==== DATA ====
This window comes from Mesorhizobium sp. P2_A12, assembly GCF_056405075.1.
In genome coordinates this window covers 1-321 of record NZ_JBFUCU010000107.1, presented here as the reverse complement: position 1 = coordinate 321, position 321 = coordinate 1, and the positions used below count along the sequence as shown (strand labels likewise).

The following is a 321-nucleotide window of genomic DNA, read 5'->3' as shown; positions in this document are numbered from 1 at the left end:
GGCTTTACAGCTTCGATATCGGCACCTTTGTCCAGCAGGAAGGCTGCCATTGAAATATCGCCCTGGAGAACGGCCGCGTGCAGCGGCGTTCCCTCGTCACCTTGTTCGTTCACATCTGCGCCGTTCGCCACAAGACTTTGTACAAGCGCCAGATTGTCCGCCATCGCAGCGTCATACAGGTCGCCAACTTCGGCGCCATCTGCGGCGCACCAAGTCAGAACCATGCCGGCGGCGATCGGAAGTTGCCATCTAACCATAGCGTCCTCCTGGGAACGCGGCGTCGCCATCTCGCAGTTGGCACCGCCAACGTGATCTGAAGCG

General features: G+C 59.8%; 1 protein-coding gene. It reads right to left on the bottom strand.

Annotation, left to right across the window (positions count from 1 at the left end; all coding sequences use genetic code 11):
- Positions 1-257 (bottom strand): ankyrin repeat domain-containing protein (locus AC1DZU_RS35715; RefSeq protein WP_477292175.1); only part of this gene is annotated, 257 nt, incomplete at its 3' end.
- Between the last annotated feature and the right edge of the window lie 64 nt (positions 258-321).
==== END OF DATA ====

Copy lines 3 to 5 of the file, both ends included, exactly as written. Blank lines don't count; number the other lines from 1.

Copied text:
The following is a 321-nucleotide window of genomic DNA, read 5'->3' as shown; positions in this document are numbered from 1 at the left end:
GGCTTTACAGCTTCGATATCGGCACCTTTGTCCAGCAGGAAGGCTGCCATTGAAATATCGCCCTGGAGAACGGCCGCGTGCAGCGGCGTTCCCTCGTCACCTTGTTCGTTCACATCTGCGCCGTTCGCCACAAGACTTTGTACAAGCGCCAGATTGTCCGCCATCGCAGCGTCATACAGGTCGCCAACTTCGGCGCCATCTGCGGCGCACCAAGTCAGAACCATGCCGGCGGCGATCGGAAGTTGCCATCTAACCATAGCGTCCTCCTGGGAACGCGGCGTCGCCATCTCGCAGTTGGCACCGCCAACGTGATCTGAAGCG

General features: G+C 59.8%; 1 protein-coding gene. It reads right to left on the bottom strand.